Tokenizing Real Estate on the Blockchain

Progress happens in several ways, and Real Estate cannot be out of the equation.

Tokenizing

Even the so called “experts” have asked once what exactly is that. If you have a clear idea of Tokenization applied to Real Estate, I suggest you skip this one and jump to the next section. Let’s start with the basics,

Tokenization, when applied to data security, is the process of replacing sensitive data with unique identification symbols that retain all the essential information about the data without compromising its security. In lexical analysis, tokenization is the process of breaking a stream of text up into words, phrases, symbols, or other meaningful elements called tokens.

Understanding this concept, we can say that we use Tokenization as a method to convert rights to an asset into a digital token. By Tokenizing assets, we have a digital representation of a real-world asset on a blockchain.

Tokenize a property is basically generating a token on a Smart Contract and give a value to that Token in correspondence to the real asset. It is the easiest thing ever. What matter is how do you want to manage the tokenized property. As in the case of a Real Estate Property, you can tokenize any real-world asset as mentioned above. Let’s take a look what it looks in the Real Estate field.

Take this article by Addison Cameron-Huff on Distributed “How Tokenization Is Putting Real-World Assets on Blockchainsas a further complementary reading.

The experiment of Tokenization in Real Estate

I’m covering the subject of Tokenization in Real Estate after the previous post “Beyond Real estate on the Blockchain” raised a lot of interest and discussion on the topic.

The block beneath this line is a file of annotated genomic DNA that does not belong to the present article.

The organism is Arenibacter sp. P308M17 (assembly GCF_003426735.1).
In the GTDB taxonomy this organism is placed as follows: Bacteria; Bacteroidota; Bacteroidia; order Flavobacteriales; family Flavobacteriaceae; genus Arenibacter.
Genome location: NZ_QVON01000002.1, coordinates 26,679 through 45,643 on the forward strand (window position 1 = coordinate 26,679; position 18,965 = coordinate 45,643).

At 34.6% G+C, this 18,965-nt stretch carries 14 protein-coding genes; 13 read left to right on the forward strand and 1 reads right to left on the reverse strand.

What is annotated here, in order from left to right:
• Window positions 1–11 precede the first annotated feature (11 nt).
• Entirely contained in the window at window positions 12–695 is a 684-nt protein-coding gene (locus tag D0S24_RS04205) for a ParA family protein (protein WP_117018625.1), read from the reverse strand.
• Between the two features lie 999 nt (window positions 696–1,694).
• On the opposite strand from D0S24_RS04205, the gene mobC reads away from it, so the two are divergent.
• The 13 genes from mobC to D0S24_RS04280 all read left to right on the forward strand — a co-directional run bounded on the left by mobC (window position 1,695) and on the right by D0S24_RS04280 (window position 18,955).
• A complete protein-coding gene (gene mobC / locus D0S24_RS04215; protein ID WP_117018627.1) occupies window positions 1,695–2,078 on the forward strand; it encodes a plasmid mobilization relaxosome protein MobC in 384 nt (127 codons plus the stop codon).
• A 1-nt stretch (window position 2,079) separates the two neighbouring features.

When it comes to Real Estate, we have different scenarios: Real Estate Funds (REF) as proposed by Brickblock. Digital assets backed by real estate is REIDAO offer to the ecosystem. Tokenized Ownership is contemplated on imbrex road map*. Cryptocurrency Backed Real Estate is already in practice by PROOF with 3,100 registered users. Bitproperty REITs in Japan. And others sometimes less knowledgeable, trying to get an “All Access Pass” to the stage.

As we see, not all of them apply the simple “tokenize the property” style. That would be too easy. While all of those projects require a mention, I will focus this time on Brickblock’s Real Estate Funds (REF) structure.

Brickblock is a blockchain-based solution for investing in REF, among other asset funds. Each fund on the platform has its own denomination and its own “proof-of-asset” (PoA) token.

Basically, you take a Real Estate Fund (REF), divide the shares into small pieces and tokenize it. Then the shares go securely stored in a custodian. Brickblock sets up a digital trust fund that holds the assets that are backing the PoA tokens in an investment account with a custodian.

To ensure the safety of the underlying assets, the digital trust fund initiated will hold exactly the same fund shares as tokens were issued. Then you have the token backed with the share.

Upon depositing the crypto funds for the investment option of his choice, the user receives PoA tokens, which are the access key to the real-world assets acquired on the Brickblock platform.